USAID publishes online elements of LSI’s work in Ethiopia

Teacher educators in Addis Ababa revise one of seven modules, or textbook chapters, developed by LSI’s team working in collaboration with Ethiopian education experts.

 

The Learning Systems Institute’s work in support of the READ TA project in Ethiopia is now available online from the U.S. Agency for International Development.

The documents are on the USAID’s Development Experience Clearinghouse, a repository of technical reports and other publications produced with USAID funding. USAID is the lead U.S. agency that works to end extreme poverty and to support democratic societies around the world.

READ TA — Reading for Ethiopia’s Achievement Developed Technical Assistance — is a five-year project supported by USAID and implemented by RTI International and its partners, including Florida State University’s Learning Systems Institute.

LSI supports READ TA and the Ethiopian Ministry of Education in its efforts to develop a nationwide reading and writing program in grades 1 through 8. The project is expected to reach 15 million children in all schools and all regions of Ethiopia.

USAID has placed several documents created by LSI’s team in Ethiopia of its Development Experience Clearinghouse, including:

  • Cognitive development and literacy skills Module 1: MT 201 (Latin) [Reading for Ethiopia’s Achievement Developed Technical Assistance (READTA)]RTI International, Florida State University —  http://pdf.usaid.gov/pdf_docs/pa00mmcv.pdf.
  • Teaching speaking and listening in primary schoolModule 3: TMT 224[Reading for Ethiopia’s Achievement Developed Technical Assistance (READ TA)]RTI International, Florida State University http://pdf.usaid.gov/pdf_docs/pa00mmcz.pdf.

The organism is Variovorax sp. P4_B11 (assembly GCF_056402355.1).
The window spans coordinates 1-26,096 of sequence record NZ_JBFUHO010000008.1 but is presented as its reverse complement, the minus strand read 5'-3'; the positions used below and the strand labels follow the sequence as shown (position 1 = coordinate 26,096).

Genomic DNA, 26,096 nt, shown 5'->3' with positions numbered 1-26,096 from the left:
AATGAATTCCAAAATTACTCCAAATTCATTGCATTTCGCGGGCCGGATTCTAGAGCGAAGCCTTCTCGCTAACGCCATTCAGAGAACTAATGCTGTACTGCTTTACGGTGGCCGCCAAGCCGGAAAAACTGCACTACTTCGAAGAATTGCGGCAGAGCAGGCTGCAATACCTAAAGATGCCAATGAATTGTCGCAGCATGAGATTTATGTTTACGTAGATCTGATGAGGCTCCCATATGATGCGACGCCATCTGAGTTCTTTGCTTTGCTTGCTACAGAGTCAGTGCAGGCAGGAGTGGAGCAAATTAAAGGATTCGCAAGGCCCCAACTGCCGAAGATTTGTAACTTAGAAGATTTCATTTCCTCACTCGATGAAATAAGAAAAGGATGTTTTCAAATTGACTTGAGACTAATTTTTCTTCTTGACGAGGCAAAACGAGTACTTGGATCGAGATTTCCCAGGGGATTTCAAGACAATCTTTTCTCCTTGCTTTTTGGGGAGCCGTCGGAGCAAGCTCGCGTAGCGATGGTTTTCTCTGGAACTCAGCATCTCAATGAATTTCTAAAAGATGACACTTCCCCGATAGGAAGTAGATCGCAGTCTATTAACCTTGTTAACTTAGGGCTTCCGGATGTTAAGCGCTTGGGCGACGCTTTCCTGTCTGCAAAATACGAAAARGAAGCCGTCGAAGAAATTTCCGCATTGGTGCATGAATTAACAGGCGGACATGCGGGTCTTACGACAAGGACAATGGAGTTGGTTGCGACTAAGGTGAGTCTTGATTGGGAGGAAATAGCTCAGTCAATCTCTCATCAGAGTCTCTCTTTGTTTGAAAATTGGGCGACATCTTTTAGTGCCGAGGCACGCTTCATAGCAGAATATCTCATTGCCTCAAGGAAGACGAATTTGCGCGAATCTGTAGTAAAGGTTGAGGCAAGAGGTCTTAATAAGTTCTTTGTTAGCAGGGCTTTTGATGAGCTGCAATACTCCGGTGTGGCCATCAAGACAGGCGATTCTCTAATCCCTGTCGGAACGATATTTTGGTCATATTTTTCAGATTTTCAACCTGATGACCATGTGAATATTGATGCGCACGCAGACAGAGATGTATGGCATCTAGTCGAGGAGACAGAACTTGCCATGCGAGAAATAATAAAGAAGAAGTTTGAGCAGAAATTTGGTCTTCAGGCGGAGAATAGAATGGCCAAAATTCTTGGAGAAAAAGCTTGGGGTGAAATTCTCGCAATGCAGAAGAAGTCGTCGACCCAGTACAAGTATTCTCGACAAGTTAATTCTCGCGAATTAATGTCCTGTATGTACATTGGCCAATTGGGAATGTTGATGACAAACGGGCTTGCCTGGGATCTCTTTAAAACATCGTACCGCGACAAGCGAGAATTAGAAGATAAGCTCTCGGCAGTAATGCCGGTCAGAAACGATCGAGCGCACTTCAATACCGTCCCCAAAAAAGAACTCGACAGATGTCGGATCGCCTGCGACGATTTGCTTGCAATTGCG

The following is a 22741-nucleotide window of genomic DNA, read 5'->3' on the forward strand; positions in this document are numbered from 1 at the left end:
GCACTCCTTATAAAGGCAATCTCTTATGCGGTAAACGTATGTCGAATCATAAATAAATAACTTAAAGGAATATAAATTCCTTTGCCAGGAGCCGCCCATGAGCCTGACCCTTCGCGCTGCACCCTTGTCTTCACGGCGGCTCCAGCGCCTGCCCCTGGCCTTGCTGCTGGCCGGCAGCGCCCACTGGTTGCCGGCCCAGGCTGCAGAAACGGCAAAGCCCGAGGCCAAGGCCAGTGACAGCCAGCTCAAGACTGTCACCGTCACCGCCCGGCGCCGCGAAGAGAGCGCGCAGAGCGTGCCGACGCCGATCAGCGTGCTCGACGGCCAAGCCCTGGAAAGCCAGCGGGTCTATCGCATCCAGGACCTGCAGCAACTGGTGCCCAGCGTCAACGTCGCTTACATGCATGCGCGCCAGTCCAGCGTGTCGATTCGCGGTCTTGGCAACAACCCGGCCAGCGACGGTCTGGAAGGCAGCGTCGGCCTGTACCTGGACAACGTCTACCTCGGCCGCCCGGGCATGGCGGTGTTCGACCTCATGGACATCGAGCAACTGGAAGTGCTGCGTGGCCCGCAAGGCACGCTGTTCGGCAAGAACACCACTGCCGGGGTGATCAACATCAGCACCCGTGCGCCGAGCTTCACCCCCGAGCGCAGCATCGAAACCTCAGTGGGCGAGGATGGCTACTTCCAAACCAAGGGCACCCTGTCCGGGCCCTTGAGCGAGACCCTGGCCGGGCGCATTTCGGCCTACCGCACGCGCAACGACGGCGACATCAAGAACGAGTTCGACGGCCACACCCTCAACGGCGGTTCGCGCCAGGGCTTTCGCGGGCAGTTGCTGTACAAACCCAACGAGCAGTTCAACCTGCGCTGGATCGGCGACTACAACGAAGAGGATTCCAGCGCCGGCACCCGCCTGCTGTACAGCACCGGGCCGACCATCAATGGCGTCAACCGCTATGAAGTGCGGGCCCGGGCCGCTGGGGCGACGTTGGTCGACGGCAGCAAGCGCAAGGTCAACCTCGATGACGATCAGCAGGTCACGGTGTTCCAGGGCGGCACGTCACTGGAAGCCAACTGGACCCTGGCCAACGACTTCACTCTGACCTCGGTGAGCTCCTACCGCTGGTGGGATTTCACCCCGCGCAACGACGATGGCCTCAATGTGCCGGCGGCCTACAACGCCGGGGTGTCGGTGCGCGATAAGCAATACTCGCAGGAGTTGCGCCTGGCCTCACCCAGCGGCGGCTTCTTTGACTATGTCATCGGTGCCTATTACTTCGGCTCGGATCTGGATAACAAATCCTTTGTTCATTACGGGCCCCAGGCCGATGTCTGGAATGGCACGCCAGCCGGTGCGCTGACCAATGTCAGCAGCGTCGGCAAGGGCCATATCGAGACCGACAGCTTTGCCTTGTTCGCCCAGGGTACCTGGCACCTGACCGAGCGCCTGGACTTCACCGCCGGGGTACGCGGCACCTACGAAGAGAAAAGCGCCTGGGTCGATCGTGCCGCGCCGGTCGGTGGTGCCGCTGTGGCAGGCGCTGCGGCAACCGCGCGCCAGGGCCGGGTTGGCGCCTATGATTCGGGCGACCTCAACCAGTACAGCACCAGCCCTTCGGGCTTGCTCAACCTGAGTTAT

“We have been working in Ethiopia since 2013,” said Flavia Ramos-Mattoussi, Ed.D., Senior Research Associate at the Learning Systems Institute and Principal Investigator/Project Manager on FSU’s role in the READ-TA project. “First, trying to understand the context surrounding students, teachers, and those institutions responsible for producing the teachers of the future. We came to Ethiopia with a team of teacher educators and specialists in reading/literacy. Our task was to reform the pre-service teacher education system, including 36 Colleges of Teacher Education, develop course content and textbooks, and train the teacher educators to apply the new methods and materials in alignment with the primary school curriculum. Not a simple task, to say the least.”

Nearly five years later, LSI’s has trained 250 teacher educators and produced seven modules for the pre-service teacher education program nationwide.

“The FSU team worked very closely with the local people, educators and policymakers, who made sure what has been produced is relevant and culturally and linguistically appropriate to teachers and students alike,” Ramos-Mattoussi said. “And we did all this is seven national languages.”

Ramos-Mattoussi, who returns to Ethiopia next week, said she was pleased that educators worldwide now have access to the RTI International/FSU documents.

“I’m very happy when I see some of the work we did in Ethiopia, under the READ TA project implemented by RTI international, now made publicly accessible on DEC,” she said.

To see all READ-TA documents posted by USAID, visit https://decsearch.usaid.gov/ and search  “READ TA.”

Read more about LSI’s work in Ethiopia at http://fla.st/2n1iW2I.